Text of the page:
Air pollution and neurodegenerative diseases have been linked in recent scientific studies. A new research added another argument that shows how pollution directly influences dementia. The study was conducted by 12 researchers who studied a group of seniors from Ontario, Canada , from 2001 to 2013.
Twelve years ago, experts selected a group of approximately 2.1 million people . The requirements for the selection were: that in 2001 they were between 55 and 85 years old, were born in the United States and were not diagnosed with dementia. In the information about the group an algorithm was applied to measure the incidence of pollution in the diagnoses of dementia. At the same time, their residences were studied in order to estimate the exposure in which they lived. Then cross these data with other factors such as diabetes, brain injury and neighborhood income.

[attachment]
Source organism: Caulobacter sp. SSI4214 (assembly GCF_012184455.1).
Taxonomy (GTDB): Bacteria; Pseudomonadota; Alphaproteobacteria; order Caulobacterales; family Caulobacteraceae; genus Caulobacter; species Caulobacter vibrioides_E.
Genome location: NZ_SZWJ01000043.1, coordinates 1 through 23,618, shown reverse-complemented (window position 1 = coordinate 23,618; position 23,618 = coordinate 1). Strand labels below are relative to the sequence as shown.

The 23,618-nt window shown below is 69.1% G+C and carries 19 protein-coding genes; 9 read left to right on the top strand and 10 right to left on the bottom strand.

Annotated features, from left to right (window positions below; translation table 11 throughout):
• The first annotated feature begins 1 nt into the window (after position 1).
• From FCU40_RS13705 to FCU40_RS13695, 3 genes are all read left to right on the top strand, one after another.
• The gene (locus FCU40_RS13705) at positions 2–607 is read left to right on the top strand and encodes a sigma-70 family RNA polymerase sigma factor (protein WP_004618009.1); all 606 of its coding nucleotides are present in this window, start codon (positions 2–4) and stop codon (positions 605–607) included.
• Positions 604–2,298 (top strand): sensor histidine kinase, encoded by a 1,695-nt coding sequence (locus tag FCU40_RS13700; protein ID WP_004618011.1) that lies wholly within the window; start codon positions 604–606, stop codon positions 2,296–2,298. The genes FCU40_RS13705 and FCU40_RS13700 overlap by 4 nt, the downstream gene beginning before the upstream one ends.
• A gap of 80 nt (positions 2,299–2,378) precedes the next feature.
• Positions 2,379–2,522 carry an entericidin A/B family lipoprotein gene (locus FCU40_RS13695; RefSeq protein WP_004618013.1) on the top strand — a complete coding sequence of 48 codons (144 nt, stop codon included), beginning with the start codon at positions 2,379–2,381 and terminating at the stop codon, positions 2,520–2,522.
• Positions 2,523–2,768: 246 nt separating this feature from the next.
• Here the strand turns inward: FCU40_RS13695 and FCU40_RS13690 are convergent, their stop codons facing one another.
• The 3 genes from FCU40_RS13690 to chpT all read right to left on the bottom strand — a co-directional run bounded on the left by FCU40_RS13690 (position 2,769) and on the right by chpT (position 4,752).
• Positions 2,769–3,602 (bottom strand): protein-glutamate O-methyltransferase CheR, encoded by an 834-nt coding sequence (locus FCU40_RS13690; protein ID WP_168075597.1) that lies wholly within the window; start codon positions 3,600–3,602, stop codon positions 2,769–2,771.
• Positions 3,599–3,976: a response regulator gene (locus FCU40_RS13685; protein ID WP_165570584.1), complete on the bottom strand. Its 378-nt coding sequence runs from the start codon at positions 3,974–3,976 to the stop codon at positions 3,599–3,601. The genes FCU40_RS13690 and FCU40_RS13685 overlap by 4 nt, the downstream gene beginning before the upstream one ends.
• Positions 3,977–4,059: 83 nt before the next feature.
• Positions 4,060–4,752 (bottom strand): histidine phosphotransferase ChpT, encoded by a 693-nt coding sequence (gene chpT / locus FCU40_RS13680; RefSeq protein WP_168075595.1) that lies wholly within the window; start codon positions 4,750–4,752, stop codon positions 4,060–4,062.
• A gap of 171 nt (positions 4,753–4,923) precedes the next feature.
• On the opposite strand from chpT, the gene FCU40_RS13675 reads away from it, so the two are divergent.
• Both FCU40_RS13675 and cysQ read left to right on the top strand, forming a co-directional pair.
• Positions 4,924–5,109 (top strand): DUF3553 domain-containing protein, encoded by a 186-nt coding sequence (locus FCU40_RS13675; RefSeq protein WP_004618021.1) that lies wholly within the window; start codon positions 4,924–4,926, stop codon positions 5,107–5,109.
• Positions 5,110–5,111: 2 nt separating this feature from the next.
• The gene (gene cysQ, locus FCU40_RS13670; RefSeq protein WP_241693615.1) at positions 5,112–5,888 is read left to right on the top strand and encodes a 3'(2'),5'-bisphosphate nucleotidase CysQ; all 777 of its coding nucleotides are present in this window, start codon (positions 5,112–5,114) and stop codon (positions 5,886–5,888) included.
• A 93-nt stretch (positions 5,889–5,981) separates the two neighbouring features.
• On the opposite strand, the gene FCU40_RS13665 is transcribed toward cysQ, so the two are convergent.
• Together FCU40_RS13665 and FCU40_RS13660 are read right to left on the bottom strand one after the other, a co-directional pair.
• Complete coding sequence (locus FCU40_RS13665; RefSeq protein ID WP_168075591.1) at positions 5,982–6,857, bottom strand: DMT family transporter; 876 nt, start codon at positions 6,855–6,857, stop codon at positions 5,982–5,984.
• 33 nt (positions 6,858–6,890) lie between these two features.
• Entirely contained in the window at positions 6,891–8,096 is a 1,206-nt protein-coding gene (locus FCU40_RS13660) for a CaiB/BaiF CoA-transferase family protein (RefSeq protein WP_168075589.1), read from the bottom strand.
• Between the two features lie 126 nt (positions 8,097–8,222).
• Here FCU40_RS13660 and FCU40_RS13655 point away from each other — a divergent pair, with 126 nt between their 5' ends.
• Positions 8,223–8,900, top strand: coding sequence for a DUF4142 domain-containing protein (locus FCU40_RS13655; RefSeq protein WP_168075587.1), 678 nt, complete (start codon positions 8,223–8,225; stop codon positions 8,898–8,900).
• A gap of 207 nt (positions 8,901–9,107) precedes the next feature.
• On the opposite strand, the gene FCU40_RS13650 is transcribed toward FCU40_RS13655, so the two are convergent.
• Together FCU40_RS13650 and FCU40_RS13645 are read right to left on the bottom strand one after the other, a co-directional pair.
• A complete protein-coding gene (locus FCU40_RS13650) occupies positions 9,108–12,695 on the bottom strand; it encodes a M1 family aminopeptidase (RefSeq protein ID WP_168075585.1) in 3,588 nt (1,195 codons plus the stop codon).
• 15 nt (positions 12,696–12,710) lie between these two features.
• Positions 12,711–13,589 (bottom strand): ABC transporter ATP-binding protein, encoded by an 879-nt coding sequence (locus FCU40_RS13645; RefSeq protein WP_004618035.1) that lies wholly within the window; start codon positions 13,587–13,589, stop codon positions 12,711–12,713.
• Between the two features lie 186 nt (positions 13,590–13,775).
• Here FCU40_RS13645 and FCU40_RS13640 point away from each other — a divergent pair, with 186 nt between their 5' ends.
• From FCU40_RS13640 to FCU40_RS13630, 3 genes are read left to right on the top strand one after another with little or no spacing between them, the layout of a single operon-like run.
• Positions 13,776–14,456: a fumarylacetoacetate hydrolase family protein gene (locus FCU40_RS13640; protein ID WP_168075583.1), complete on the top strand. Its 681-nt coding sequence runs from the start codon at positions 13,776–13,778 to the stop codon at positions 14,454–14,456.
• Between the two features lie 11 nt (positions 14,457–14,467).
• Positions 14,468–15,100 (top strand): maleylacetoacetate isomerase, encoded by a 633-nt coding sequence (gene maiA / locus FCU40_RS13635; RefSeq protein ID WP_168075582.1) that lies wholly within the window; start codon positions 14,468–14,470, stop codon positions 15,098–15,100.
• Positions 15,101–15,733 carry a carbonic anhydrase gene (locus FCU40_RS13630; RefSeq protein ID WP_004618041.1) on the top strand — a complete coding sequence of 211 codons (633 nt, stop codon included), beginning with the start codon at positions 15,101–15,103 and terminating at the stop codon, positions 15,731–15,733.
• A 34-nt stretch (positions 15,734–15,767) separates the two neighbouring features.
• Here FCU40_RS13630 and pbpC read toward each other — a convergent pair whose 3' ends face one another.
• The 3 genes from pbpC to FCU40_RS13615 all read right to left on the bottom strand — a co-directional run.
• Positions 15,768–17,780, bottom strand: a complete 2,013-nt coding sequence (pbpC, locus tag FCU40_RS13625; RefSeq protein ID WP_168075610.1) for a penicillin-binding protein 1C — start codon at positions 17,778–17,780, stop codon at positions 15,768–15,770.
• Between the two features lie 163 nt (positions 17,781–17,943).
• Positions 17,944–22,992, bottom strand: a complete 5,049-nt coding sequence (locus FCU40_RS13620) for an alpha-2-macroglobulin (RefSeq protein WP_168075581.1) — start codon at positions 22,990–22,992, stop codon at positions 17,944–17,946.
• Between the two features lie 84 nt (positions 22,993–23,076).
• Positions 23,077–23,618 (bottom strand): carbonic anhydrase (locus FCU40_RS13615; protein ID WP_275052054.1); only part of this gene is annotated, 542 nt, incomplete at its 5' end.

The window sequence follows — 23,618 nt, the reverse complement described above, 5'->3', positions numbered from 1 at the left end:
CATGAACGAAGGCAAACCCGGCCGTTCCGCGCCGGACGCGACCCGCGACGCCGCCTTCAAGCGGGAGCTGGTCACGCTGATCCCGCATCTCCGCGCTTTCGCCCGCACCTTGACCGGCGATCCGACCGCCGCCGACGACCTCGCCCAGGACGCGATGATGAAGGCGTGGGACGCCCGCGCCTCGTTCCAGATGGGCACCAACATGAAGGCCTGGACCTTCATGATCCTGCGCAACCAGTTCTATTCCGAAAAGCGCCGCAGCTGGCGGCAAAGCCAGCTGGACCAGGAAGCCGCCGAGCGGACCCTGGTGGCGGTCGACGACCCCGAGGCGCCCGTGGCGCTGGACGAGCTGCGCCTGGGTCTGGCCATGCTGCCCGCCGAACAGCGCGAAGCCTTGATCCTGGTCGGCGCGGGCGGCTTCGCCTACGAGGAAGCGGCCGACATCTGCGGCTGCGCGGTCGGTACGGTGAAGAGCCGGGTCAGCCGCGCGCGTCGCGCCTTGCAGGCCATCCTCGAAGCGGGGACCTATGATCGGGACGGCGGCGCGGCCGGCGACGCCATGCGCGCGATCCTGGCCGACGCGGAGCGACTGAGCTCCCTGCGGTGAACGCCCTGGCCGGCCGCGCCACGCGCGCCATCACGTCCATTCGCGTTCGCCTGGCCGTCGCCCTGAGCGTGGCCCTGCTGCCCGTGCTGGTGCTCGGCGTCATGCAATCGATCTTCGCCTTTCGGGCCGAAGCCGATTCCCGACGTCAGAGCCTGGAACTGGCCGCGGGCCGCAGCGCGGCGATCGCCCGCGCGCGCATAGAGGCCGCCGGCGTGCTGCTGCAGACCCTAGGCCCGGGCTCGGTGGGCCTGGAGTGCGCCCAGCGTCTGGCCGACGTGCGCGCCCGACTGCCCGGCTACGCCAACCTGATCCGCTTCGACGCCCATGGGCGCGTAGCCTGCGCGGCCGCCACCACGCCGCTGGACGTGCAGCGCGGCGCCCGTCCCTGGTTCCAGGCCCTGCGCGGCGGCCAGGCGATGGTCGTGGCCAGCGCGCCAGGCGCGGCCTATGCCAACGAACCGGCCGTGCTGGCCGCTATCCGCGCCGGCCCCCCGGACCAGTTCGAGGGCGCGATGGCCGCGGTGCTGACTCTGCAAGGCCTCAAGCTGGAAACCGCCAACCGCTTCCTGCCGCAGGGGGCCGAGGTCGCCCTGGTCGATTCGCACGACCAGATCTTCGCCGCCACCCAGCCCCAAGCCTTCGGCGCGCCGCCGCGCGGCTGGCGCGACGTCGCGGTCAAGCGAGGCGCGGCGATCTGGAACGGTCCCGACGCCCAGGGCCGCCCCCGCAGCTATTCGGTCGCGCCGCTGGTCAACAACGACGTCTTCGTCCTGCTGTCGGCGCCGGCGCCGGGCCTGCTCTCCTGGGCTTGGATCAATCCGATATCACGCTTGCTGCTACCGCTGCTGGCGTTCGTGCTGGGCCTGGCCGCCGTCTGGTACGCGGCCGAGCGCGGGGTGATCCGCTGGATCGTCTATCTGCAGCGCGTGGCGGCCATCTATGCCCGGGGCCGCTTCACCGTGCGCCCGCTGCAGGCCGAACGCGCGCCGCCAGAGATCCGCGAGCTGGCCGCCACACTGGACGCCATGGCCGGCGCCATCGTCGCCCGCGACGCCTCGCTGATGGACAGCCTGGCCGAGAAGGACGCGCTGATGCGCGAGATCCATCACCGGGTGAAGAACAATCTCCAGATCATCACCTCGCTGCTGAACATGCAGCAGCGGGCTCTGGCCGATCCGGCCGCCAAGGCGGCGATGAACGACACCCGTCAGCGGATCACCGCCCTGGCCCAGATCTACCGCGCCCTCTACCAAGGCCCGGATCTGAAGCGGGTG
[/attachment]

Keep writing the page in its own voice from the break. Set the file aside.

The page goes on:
The finding, published in the journal Environment International , warned that although Ontario is one of the least polluted cities in the world, its population is an invisible risk. During the twelve-year follow-up, researchers counted 257,816 cases of diagnosed dementia, of which 6.1% were directly attributed to environmental contamination. The main sources of pollution were finer particulate matter ( PM 2.5 ) and nitrogen dioxide .